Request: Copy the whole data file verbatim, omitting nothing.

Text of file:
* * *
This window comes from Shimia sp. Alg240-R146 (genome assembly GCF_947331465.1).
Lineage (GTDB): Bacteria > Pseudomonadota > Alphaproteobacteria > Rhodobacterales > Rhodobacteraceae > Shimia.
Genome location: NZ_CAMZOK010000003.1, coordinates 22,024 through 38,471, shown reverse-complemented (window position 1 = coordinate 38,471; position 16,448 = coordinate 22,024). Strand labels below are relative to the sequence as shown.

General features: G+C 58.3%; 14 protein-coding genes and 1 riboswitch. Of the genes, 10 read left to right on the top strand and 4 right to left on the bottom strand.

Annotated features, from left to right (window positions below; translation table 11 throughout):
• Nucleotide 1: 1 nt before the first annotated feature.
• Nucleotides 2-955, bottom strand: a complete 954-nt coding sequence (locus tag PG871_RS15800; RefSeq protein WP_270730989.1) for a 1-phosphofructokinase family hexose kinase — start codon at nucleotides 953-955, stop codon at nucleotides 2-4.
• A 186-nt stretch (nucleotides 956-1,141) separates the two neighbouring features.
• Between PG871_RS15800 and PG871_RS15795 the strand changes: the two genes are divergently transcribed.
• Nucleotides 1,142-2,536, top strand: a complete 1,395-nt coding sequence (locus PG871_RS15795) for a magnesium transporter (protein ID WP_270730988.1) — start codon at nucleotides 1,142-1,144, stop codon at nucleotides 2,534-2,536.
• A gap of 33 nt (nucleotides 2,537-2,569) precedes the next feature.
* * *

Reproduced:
This window comes from Shimia sp. Alg240-R146 (genome assembly GCF_947331465.1).
Lineage (GTDB): Bacteria > Pseudomonadota > Alphaproteobacteria > Rhodobacterales > Rhodobacteraceae > Shimia.
Genome location: NZ_CAMZOK010000003.1, coordinates 22,024 through 38,471, shown reverse-complemented (window position 1 = coordinate 38,471; position 16,448 = coordinate 22,024). Strand labels below are relative to the sequence as shown.

General features: G+C 58.3%; 14 protein-coding genes and 1 riboswitch. Of the genes, 10 read left to right on the top strand and 4 right to left on the bottom strand.

Annotated features, from left to right (window positions below; translation table 11 throughout):
• Nucleotide 1: 1 nt before the first annotated feature.
• Nucleotides 2-955, bottom strand: a complete 954-nt coding sequence (locus tag PG871_RS15800; RefSeq protein WP_270730989.1) for a 1-phosphofructokinase family hexose kinase — start codon at nucleotides 953-955, stop codon at nucleotides 2-4.
• A 186-nt stretch (nucleotides 956-1,141) separates the two neighbouring features.
• Between PG871_RS15800 and PG871_RS15795 the strand changes: the two genes are divergently transcribed.
• Nucleotides 1,142-2,536, top strand: a complete 1,395-nt coding sequence (locus PG871_RS15795) for a magnesium transporter (protein ID WP_270730988.1) — start codon at nucleotides 1,142-1,144, stop codon at nucleotides 2,534-2,536.
• A gap of 33 nt (nucleotides 2,537-2,569) precedes the next feature.